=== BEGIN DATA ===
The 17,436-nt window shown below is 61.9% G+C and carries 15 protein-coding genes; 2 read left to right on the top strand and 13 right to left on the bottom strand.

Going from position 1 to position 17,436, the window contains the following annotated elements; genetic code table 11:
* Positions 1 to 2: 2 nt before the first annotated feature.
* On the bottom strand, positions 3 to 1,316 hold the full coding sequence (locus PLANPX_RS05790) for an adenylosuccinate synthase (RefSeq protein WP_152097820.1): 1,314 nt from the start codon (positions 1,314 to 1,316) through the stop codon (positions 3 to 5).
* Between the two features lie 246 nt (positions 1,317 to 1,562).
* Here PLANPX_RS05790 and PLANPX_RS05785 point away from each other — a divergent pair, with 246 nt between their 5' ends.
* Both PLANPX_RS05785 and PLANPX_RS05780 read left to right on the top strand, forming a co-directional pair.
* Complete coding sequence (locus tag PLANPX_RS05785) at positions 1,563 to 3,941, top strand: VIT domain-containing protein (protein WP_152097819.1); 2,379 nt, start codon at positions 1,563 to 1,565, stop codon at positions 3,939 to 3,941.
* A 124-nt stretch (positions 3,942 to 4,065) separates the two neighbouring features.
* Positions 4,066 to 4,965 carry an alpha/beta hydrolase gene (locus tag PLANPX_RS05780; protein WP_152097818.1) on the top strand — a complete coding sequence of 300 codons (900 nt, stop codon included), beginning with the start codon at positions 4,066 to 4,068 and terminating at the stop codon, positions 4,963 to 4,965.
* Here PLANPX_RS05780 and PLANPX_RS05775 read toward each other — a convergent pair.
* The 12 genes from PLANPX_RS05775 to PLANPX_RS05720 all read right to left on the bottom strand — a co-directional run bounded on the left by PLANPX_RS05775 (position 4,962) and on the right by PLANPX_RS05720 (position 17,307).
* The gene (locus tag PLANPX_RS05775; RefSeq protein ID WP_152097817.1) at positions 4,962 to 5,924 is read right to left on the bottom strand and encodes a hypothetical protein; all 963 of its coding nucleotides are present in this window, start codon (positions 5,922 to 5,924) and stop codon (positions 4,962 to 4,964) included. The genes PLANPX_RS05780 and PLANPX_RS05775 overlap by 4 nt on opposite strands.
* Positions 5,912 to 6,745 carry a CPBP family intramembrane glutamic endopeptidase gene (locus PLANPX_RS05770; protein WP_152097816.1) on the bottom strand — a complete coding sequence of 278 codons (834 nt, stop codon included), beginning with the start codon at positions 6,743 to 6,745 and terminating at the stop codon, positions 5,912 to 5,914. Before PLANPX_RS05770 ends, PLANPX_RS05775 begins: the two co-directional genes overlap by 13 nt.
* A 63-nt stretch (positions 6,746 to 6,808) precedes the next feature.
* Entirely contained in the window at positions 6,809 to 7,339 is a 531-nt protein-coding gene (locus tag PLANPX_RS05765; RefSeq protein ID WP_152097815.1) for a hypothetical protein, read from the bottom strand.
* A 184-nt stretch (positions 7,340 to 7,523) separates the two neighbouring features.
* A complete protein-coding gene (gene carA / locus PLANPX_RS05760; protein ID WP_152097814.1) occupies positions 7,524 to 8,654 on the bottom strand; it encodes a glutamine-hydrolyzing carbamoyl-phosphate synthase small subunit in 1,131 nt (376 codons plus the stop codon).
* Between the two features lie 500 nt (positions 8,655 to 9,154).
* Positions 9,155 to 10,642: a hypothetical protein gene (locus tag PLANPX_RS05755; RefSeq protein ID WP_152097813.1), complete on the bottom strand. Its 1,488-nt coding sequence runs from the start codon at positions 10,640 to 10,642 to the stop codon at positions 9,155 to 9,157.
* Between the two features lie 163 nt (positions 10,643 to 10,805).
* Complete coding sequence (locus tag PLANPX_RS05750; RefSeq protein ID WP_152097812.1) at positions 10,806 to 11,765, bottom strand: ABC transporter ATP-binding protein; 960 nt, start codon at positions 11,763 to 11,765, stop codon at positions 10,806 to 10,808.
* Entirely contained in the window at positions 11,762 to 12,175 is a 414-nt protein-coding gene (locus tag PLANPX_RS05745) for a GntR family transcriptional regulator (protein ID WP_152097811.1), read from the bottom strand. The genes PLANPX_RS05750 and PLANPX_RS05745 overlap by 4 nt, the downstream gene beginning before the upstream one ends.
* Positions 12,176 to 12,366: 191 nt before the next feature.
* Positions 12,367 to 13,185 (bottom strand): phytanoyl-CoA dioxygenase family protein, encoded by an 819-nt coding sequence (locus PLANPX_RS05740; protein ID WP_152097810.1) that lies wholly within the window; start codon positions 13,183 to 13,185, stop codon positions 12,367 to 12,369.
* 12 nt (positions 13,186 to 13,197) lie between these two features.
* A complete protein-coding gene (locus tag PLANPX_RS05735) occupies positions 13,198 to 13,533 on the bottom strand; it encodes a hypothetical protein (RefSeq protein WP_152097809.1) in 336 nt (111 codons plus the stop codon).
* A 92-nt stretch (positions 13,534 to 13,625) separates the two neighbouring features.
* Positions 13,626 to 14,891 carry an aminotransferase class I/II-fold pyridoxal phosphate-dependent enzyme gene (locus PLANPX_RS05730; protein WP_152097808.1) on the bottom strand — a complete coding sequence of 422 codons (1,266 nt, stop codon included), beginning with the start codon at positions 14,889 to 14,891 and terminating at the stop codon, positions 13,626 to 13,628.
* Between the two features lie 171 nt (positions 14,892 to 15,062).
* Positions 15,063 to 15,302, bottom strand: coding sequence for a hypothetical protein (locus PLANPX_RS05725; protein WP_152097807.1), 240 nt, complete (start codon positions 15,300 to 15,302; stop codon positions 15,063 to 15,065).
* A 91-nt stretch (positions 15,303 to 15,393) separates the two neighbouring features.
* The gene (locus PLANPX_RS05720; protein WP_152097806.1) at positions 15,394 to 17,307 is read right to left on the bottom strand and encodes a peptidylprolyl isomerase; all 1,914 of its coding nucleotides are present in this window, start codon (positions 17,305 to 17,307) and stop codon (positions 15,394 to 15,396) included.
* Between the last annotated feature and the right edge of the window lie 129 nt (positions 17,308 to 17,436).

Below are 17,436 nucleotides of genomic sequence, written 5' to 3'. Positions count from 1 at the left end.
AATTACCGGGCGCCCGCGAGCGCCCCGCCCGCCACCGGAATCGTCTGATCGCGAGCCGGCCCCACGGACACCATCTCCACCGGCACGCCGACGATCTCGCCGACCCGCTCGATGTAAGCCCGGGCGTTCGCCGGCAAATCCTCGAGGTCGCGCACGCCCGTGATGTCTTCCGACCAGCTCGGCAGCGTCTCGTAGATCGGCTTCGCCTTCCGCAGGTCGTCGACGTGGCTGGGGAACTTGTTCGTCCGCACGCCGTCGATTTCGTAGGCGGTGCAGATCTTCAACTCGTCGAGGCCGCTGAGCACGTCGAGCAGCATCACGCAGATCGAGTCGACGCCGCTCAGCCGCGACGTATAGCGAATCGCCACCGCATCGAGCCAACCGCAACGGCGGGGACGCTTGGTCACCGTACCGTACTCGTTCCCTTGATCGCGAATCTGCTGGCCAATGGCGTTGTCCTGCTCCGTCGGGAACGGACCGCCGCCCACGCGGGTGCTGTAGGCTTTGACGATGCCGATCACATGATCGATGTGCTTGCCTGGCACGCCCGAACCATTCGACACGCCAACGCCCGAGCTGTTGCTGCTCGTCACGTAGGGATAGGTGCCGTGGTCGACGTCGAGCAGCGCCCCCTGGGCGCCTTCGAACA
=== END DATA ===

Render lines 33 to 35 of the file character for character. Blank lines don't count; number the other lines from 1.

* The gene (locus PLANPX_RS05720; protein WP_152097806.1) at positions 15,394 to 17,307 is read right to left on the bottom strand and encodes a peptidylprolyl isomerase; all 1,914 of its coding nucleotides are present in this window, start codon (positions 17,305 to 17,307) and stop codon (positions 15,394 to 15,396) included.
* Between the last annotated feature and the right edge of the window lie 129 nt (positions 17,308 to 17,436).

Below are 17,436 nucleotides of genomic sequence, written 5' to 3'. Positions count from 1 at the left end.